CAMPAIGNS: Consumer PR - B-M unveils Segway for media in NYC

Client: Segway

PR Team: Burson-Marsteller New York and Segway in-house

Campaign: Launch of the Segway human transporter

Timescale: Ongoing

Budget: Undisclosed



For almost a year there had been speculation in the US and the UK about

a radical new transport device. Known as 'Project Ginger', speculation

about its design included rumours that the devices could even be

personal jet packs.



The developers were worried about the launch becoming an

anti-climax.



To neutralise this risk, it was decided to unveil the device a year

before it would hit the shops.



Objectives



Segway held a pre-launch annoucement for its product - a motorised

scooter.



This was not a launch, but an attempt to dispel rumours and generate

interest in the corporate market where testing is about to take

place.



Strategy and Plan



The media strategy was to use three prestigious outlets - each with a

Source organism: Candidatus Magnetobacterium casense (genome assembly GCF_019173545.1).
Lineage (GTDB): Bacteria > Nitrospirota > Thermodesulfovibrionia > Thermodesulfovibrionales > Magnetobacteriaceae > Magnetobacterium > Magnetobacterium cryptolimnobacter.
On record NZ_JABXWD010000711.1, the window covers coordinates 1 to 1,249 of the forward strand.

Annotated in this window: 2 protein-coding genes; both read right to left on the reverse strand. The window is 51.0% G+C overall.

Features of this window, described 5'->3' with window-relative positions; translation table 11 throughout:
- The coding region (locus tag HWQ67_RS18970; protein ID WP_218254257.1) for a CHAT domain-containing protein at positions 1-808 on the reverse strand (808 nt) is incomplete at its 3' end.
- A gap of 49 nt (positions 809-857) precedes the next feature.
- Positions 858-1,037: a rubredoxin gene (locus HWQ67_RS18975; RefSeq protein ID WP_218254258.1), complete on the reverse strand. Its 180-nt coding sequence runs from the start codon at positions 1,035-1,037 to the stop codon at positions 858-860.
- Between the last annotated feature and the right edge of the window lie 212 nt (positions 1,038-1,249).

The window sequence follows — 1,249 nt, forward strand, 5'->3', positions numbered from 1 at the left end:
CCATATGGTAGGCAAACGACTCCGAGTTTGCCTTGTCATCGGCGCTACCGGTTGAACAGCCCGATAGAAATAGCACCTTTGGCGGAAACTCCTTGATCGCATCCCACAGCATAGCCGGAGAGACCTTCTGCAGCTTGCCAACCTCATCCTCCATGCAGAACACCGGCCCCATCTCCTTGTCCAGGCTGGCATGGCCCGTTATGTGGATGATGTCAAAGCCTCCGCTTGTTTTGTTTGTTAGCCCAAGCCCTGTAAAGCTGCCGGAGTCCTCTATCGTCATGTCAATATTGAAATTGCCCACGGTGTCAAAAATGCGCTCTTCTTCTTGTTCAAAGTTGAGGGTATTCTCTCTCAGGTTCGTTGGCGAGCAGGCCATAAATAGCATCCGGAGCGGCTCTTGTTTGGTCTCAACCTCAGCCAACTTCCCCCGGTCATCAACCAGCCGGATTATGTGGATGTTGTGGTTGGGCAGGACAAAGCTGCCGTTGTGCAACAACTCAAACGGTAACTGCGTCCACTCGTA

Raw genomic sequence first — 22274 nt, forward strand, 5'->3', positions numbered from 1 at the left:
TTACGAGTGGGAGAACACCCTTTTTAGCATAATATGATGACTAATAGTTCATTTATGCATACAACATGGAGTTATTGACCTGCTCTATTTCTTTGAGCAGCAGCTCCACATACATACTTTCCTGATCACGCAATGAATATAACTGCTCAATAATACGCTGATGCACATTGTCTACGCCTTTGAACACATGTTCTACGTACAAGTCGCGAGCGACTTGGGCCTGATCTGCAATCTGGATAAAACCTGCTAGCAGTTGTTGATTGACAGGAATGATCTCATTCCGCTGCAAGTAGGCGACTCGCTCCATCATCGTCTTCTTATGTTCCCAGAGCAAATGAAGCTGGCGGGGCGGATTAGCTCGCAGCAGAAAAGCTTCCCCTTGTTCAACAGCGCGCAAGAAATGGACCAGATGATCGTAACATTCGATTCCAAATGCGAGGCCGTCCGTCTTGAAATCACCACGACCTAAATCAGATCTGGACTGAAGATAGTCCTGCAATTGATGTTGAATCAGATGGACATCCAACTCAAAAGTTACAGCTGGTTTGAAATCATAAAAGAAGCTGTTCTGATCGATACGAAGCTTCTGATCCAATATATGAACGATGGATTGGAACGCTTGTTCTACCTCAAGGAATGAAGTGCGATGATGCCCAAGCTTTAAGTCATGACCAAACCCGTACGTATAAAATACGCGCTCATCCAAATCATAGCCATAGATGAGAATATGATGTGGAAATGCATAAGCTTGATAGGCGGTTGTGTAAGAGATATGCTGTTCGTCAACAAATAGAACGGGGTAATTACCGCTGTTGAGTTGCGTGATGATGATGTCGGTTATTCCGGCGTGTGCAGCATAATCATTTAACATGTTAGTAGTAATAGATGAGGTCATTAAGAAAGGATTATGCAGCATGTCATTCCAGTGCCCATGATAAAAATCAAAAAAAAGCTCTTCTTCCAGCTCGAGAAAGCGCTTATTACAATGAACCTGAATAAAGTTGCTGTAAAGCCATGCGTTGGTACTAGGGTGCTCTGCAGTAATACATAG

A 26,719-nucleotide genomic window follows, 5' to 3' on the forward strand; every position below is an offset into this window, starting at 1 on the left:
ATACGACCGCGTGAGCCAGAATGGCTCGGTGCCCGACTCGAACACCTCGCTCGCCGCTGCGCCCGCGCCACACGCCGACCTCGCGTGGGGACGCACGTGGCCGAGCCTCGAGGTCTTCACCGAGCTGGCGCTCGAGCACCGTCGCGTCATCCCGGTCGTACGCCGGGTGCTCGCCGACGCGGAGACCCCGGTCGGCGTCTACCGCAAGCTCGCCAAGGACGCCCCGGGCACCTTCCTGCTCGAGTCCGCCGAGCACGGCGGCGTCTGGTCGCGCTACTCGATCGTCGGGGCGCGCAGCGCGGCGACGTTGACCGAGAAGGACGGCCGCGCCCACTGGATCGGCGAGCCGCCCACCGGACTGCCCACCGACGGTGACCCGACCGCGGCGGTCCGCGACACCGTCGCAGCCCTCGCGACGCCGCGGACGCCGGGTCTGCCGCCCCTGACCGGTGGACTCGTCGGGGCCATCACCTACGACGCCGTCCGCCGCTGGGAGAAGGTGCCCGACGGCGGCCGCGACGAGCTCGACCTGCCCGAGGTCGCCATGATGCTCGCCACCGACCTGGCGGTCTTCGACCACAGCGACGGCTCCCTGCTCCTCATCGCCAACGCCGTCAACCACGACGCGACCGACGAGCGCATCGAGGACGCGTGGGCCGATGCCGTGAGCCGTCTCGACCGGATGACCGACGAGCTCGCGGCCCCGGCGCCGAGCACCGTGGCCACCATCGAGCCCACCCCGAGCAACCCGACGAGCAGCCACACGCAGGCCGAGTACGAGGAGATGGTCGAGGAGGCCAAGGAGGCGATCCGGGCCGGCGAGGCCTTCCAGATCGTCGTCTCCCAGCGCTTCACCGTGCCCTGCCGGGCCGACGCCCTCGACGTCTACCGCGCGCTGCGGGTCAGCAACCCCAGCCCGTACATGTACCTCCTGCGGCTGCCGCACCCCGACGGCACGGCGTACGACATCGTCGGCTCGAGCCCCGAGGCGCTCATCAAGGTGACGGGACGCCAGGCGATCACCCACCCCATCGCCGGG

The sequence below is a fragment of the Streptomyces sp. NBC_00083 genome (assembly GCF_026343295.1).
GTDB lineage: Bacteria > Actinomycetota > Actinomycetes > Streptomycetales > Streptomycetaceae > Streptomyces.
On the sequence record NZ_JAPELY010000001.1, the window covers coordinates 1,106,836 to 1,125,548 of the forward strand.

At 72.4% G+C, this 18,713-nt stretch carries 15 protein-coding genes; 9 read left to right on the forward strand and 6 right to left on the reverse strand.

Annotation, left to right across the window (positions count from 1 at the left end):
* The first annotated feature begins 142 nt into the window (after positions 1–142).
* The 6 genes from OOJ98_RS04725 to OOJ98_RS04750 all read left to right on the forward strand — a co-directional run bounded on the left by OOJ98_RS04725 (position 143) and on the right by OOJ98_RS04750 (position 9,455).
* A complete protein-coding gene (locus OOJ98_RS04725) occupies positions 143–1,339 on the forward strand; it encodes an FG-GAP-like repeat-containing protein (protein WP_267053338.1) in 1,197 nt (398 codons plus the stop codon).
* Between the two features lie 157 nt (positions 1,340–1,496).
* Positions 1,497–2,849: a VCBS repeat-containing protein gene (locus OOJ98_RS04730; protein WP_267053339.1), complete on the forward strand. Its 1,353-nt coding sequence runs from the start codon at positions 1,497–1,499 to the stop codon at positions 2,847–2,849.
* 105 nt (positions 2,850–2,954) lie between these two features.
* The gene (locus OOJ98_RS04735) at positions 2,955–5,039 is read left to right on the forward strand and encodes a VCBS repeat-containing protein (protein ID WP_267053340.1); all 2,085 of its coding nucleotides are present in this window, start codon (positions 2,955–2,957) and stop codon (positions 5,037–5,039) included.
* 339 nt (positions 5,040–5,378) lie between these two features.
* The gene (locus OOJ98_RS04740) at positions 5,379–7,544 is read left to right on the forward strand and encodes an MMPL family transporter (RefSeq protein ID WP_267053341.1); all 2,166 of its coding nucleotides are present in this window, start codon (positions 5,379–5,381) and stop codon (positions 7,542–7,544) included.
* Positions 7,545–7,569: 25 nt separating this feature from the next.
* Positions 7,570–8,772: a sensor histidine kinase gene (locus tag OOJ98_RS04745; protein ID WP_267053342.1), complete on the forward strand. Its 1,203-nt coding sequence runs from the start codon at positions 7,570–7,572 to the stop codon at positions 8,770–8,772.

different purpose. The New York Times, to showcase the product's

commercial applications; Time magazine to do justice to the impact the

developers think the product will have on the world; and ABC TV's Good

Morning America, which allowed viewers to see it in action.



At 11am the same morning a photo opportunity was held that was attended

by 60 print and TV representatives.



Measurement and Evaluation



The product had more than 30 minutes on ABC TV, the front page in the

NYT business section and seven pages in Time.



The product was denied the prestigious front cover of Time at the last

minute by the death of George Harrison.



Results



Perhaps a greater impact on sales could have been achieved by waiting

until the Segway was in the shops before unveiling it, but the company

insists corporate orders for testing are strong and that the product

will sell itself when it reaches to the shops.



However, most UK press reports linked Segway to the failed Sinclair C5,

with some coverage questioning whether the idea would be successful or

sink without a trace.



In addition, the PR team could be said to have failed in its attempt to

circumnavigate any possible anti-climax as even its inventor, Dean

Kamen, admitted the revealing of the product could leave people asking:

'Is that it?'.



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